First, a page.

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Course by: Clayton Scott. E-mail the author

# The Bayes Risk Criterion in Hypothesis Testing

Module by: Clayton Scott, Robert Nowak. E-mail the authors

The design of a hypothesis test/detector often involves constructing the solution to an optimization problem. The optimality criteria used fall into two classes: Bayesian and frequent.

In the Bayesian setup, it is assumed that the a priori probability of each hypothesis occuring ( π i π i ) is known. A cost C ij C ij is assigned to each possible outcome: C ij =Pr say H i when H j true C ij say H i when H j true The optimal test/detector is the one that minimizes the Bayes risk, which is defined to be the expected cost of an experiment: C-= i , j C ij π i Pr say H i when H j true C i j C ij π i say H i when H j true

In the event that we have a binary problem, and both hypotheses are simple, the decision rule that minimizes the Bayes risk can be constructed explicitly. Let us assume that the data is continuous (i.e., it has a density) under each hypothesis: H 0 : x f 0 x H 0 : x f 0 x H 1 : x f 1 x H 1 : x f 1 x Let R 0 R 0 and R 1 R 1 denote the decision regions corresponding to the optimal test. Clearly, the optimal test is specified once we specify R 0 R 0 and R 1 = R 0 R 1 R 0 .

The Bayes risk may be written

C - = ij =01 C i j π i f j xd x = C 00 π 0 f 0 x+ C 01 π 1 f 1 xd x + C 10 π 0 f 0 x+ C 11 π 1 f 1 xd x C - i j 0 1 C i j π i x R i f j x x R 0 C 00 π 0 f 0 x C 01 π 1 f 1 x x R 1 C 10 π 0 f 0 x C 11 π 1 f 1 x
(1)
Recall that R 0 R 0 and R 1 R 1 partition the input space: they are disjoint and their union is the full input space. Thus, every possible input xx belongs to precisely one of these regions. In order to minimize the Bayes risk, a measurement xx should belong to the decision region R i R i for which the corresponding integrand in the preceding equation is smaller. Therefore, the Bayes risk is minimized by assigning xx to R 0 R 0 whenever π 0 C 00 f 0 x+ π 1 C 01 f 1 x< π 0 C 10 f 0 x+ π 1 C 11 f 1 x π 0 C 00 f 0 x π 1 C 01 f 1 x π 0 C 10 f 0 x π 1 C 11 f 1 x and assigning xx to R 1 R 1 whenever this inequality is reversed. The resulting rule may be expressed concisely as Λx f 1 x f 0 x H 0 H 1 π 0 ( C 10 C 00 ) π 1 ( C 01 C 11 )η Λ x f 1 x f 0 x H 0 H 1 π 0 C 10 C 00 π 1 C 01 C 11 η Here, Λx Λ x is called the likelihood ratio, ηη is called the threshold, and the overall decision rule is called the Likelihood Ratio Test (LRT). The expression on the right is called a threshold.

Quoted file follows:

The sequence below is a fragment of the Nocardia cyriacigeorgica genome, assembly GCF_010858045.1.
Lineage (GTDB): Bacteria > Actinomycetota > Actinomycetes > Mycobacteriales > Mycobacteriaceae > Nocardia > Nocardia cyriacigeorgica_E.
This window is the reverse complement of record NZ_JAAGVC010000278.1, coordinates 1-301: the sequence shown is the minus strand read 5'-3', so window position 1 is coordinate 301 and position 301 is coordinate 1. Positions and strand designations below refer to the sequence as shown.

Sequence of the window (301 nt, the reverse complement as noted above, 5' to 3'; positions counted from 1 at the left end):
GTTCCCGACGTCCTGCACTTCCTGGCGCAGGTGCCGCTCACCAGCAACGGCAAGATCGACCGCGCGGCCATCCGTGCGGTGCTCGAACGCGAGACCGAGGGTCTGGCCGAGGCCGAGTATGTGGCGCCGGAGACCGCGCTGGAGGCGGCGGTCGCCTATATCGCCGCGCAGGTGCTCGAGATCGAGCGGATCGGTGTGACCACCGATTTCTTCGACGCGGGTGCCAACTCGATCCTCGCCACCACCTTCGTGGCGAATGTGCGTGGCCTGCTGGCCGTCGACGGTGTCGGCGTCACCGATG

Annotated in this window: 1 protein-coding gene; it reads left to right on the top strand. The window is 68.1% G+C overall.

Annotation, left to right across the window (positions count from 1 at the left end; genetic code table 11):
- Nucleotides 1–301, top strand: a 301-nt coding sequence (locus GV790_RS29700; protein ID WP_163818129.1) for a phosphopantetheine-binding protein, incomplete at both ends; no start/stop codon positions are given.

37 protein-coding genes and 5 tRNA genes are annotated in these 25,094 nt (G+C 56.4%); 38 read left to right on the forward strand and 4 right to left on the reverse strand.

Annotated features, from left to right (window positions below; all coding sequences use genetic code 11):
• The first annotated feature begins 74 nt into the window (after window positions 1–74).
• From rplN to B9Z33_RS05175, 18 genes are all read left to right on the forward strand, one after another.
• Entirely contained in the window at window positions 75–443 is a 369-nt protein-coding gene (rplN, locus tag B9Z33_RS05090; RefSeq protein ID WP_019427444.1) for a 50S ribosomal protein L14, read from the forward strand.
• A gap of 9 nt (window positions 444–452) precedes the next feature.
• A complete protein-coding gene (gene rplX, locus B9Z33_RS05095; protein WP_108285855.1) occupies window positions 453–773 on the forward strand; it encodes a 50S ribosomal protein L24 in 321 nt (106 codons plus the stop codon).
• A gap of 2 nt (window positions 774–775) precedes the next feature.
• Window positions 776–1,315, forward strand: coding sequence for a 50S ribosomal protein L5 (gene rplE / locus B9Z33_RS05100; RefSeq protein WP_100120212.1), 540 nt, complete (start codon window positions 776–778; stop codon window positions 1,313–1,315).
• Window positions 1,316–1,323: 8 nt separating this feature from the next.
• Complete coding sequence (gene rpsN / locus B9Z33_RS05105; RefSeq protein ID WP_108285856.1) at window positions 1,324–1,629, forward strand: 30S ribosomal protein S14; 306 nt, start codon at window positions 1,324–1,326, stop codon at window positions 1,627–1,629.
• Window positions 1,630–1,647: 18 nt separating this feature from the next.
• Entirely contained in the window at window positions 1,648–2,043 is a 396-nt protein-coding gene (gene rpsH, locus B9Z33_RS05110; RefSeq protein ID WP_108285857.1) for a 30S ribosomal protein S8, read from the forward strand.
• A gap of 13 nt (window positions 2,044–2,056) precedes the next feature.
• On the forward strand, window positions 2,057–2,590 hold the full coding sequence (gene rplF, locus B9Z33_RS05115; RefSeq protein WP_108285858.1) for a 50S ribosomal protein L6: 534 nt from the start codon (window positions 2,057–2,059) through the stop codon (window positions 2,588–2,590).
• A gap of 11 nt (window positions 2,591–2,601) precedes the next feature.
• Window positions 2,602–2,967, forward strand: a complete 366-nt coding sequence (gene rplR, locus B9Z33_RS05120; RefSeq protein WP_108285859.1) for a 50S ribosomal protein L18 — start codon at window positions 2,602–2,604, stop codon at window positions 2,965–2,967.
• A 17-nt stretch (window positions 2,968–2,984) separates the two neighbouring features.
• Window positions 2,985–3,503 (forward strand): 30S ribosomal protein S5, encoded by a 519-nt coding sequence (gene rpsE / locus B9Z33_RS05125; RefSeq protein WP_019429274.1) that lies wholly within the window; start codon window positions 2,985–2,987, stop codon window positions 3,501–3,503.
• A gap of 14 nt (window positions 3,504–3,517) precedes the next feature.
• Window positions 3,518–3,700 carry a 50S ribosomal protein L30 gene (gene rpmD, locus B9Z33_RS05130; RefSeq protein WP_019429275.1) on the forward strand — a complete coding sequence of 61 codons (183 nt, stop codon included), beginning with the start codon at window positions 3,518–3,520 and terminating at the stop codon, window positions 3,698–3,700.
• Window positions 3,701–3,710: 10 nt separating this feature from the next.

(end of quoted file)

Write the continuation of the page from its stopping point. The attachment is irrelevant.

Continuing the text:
## Example 1

An instructor in a course in detection theory wants to determine if a particular student studied for his last test. The observed quantity is the student's grade, which we denote by r r. Failure may not indicate studiousness: conscientious students may fail the test. Define the models as

• 0 0 : did not study
• 1 1 : did study
The conditional densities of the grade are shown in Figure 1. Based on knowledge of student behavior, the instructor assigns a priori probabilities of π 0 =14 π 0 1 4 and π 1 =34 π 1 3 4 . The costs C i j C i j are chosen to reflect the instructor's sensitivity to student feelings: C 01 =1= C 10 C 01 1 C 10 (an erroneous decision either way is given the same cost) and C 00 =0= C 11 C 00 0 C 11 . The likelihood ratio is plotted in Figure 1 and the threshold value η η, which is computed from the a priori probabilities and the costs to be 13 1 3 , is indicated. The calculations of this comparison can be simplified in an obvious way. r50 0 1 13 r 50 0 1 1 3 or r 0 1 503=16.7 r 0 1 50 3 16.7 The multiplication by the factor of 50 is a simple illustration of the reduction of the likelihood ratio to a sufficient statistic. Based on the assigned costs and a priori probabilities, the optimum decision rule says the instructor must assume that the student did not study if the student's grade is less than 16.7; if greater, the student is assumed to have studied despite receiving an abysmally low grade such as 20. Note that as the densities given by each model overlap entirely: the possibility of making the wrong interpretation always haunts the instructor. However, no other procedure will be better!

A special case of the minimum Bayes risk rule, the minimum probability of error rule, is used extensively in practice, and is discussed at length in another module.

## Problems

### Exercise 1

Denote α=Pr declare H 1 when H 0 true α declare H 1 when H 0 true and β=Pr declare H 1 when H 1 true β declare H 1 when H 1 true . Express the Bayes risk C - C - in terms of α α and ββ, C i j C i j , and π i π i . Argue that the optimal decision rule is not altered by setting C 00 = C 11 =0 C 00 C 11 0 .

### Exercise 2

Suppose we observe x x such that Λx=η Λ x η . Argue that it doesn't matter whether we assign x x to R 0 R 0 or R 1 R 1 .

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